Step 2: Developing a Successful Plant Relocation Project Plan

Kenneth Stem

Written by Kenneth Stem

This post is a shortened version of a blog first published on China Manufacturing Consultant’s (CMC) website in December 2019. It covers step 2 in their 9-part series about Plant Relocation. CMC is the sister company of MTG that helps improve factory operations for its clients in China. 

In step 1 of this series, we covered the foundation for successful factory relocation – gathering of preliminary data. By analysing the five most important perspectives – Manufacturing, Construction, Environmental, Legal, and Human Resources (HR) – we are able to determine the most important aspects to consider when developing an initial plan.

Information regarding the size, scope, and potential needs of your new manufacturing facility will help you shape your initial plan. The data collected in the first step of plant relocation will help you and your team get a better understanding of the framework and constraints that you may have to grapple with over the course of the project.

The purpose of an initial plan is to both determine the relocation action plan and anticipate unforeseen circumstances. Having this plan will help you prepare for most of the “known unknowns.” However, this does not mean that there won’t be unforeseen circumstances, because there usually will be.

2 Important Questions for your Facility Relocation Project Plan

Armed with all the preliminary information, you and your team will need to address two big questions in the initial planning process.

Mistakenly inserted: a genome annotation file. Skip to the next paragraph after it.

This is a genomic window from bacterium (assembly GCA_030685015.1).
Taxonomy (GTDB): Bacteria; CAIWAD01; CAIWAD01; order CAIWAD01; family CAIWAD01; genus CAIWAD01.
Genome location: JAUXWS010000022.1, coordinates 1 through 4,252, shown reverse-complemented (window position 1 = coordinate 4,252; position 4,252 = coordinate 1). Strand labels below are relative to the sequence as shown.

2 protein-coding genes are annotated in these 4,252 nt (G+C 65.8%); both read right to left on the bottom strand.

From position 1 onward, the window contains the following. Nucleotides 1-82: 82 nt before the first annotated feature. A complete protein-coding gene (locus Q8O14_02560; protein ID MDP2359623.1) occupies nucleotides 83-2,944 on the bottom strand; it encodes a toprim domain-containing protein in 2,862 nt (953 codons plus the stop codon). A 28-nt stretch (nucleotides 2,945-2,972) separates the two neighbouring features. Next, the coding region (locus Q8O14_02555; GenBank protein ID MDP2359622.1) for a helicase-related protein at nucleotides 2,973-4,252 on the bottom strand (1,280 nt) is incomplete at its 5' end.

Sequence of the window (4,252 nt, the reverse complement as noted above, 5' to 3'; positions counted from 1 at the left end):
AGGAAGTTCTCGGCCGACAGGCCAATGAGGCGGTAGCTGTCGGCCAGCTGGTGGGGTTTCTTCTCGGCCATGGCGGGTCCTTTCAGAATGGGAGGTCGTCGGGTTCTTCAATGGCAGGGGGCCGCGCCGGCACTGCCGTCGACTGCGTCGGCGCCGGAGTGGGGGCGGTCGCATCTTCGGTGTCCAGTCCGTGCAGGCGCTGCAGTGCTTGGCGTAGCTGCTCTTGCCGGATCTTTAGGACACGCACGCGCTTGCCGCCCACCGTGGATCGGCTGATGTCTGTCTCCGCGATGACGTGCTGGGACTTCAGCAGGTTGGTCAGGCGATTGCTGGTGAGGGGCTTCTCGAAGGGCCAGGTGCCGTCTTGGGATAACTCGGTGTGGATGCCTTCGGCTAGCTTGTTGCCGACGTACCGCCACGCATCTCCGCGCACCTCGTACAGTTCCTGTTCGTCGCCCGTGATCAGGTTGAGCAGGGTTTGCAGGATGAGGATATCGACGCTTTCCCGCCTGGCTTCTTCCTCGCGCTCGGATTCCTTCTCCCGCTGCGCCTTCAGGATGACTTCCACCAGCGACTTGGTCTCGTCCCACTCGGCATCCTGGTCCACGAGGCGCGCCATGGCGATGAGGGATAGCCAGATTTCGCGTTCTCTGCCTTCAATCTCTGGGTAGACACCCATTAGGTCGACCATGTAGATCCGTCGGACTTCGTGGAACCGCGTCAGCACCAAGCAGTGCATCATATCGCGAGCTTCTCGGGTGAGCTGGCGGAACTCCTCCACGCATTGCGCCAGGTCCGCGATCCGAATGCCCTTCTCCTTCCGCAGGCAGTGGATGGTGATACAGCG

Has the site been selected? Does one need to be identified and evaluated? 

It may be surprising, but the team in charge of the relocation may not have much input regarding the site location. If the new site has already been chosen, then you can move onto the next question. However, if it hasn’t been decided yet, you must develop criteria for an acceptable location based on the preliminary data gathered in the previous step.

The process of finding the correct location is often not as straightforward as it might seem. Though you are armed with all the information and understandings from the first step, reality will likely be different, and the value placed on certain considerations may change. For example, you assumed your site needed to be in a certain location, but upon closer inspection the labor rate or tax situation there is not advantageous.

Will it be necessary to construct a new building?

Discussing the characteristics of a new building

Similar to site selection, constructing a new building or using an existing building each present their own advantages and disadvantages.

Using an existing building is usually cheaper and quicker to get operational than a new build. Most countries and regions also have the industrial capacity to alter the building to match your company’s needs. On the other hand, a new building allows your company to design it according to your specific needs. A modular design gives you the flexibility to expand as needed with simple-to-add segments. At CMC, we often advise our clients to use a modular design, especially if they are unsure of their production needs in the future. 

The bottom line

When developing your initial plan for plant relocation, you should be both careful and thorough. While most companies only think about their old location and replicating it at the new site, moving is actually a great opportunity to make changes that improve your layout while reducing costs.

For more lean manufacturing tips, please visit the China Manufacturing Consultants blog.

If you are thinking about moving your manufacturing facilities and would like to talk through these questions, please contact us.

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